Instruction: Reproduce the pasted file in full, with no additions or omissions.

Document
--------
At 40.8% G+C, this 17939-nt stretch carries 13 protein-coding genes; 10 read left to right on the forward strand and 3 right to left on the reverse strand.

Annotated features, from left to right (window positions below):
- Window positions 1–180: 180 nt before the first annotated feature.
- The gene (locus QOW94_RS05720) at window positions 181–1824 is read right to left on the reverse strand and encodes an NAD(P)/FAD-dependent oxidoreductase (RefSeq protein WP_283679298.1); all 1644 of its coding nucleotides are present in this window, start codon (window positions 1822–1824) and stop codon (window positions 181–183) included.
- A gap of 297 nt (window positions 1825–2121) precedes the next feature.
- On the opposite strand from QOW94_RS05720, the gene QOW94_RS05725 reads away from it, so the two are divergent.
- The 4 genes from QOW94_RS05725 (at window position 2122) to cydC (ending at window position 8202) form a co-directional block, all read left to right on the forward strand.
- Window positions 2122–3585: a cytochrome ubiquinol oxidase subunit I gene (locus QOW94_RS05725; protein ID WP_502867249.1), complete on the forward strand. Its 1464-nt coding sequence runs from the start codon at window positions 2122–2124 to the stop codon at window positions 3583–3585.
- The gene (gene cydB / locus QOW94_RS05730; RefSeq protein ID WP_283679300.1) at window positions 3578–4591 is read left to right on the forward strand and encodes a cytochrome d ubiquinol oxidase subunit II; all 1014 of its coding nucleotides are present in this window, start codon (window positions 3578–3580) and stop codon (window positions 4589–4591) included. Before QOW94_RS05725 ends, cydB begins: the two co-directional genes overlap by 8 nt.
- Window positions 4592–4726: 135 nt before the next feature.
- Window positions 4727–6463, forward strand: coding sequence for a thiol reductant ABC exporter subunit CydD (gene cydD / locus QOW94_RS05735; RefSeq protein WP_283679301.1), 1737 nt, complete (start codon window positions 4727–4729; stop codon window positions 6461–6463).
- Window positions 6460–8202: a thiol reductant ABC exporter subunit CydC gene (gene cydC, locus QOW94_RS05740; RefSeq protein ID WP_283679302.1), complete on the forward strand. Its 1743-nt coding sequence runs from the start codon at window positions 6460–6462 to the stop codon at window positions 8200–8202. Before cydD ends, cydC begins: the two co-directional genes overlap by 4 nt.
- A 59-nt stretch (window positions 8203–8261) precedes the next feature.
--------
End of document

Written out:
At 40.8% G+C, this 17939-nt stretch carries 13 protein-coding genes; 10 read left to right on the forward strand and 3 right to left on the reverse strand.

Annotated features, from left to right (window positions below):
- Window positions 1–180: 180 nt before the first annotated feature.
- The gene (locus QOW94_RS05720) at window positions 181–1824 is read right to left on the reverse strand and encodes an NAD(P)/FAD-dependent oxidoreductase (RefSeq protein WP_283679298.1); all 1644 of its coding nucleotides are present in this window, start codon (window positions 1822–1824) and stop codon (window positions 181–183) included.
- A gap of 297 nt (window positions 1825–2121) precedes the next feature.
- On the opposite strand from QOW94_RS05720, the gene QOW94_RS05725 reads away from it, so the two are divergent.
- The 4 genes from QOW94_RS05725 (at window position 2122) to cydC (ending at window position 8202) form a co-directional block, all read left to right on the forward strand.
- Window positions 2122–3585: a cytochrome ubiquinol oxidase subunit I gene (locus QOW94_RS05725; protein ID WP_502867249.1), complete on the forward strand. Its 1464-nt coding sequence runs from the start codon at window positions 2122–2124 to the stop codon at window positions 3583–3585.
- The gene (gene cydB / locus QOW94_RS05730; RefSeq protein ID WP_283679300.1) at window positions 3578–4591 is read left to right on the forward strand and encodes a cytochrome d ubiquinol oxidase subunit II; all 1014 of its coding nucleotides are present in this window, start codon (window positions 3578–3580) and stop codon (window positions 4589–4591) included. Before QOW94_RS05725 ends, cydB begins: the two co-directional genes overlap by 8 nt.
- Window positions 4592–4726: 135 nt before the next feature.
- Window positions 4727–6463, forward strand: coding sequence for a thiol reductant ABC exporter subunit CydD (gene cydD / locus QOW94_RS05735; RefSeq protein WP_283679301.1), 1737 nt, complete (start codon window positions 4727–4729; stop codon window positions 6461–6463).
- Window positions 6460–8202: a thiol reductant ABC exporter subunit CydC gene (gene cydC, locus QOW94_RS05740; RefSeq protein ID WP_283679302.1), complete on the forward strand. Its 1743-nt coding sequence runs from the start codon at window positions 6460–6462 to the stop codon at window positions 8200–8202. Before cydD ends, cydC begins: the two co-directional genes overlap by 4 nt.
- A 59-nt stretch (window positions 8203–8261) precedes the next feature.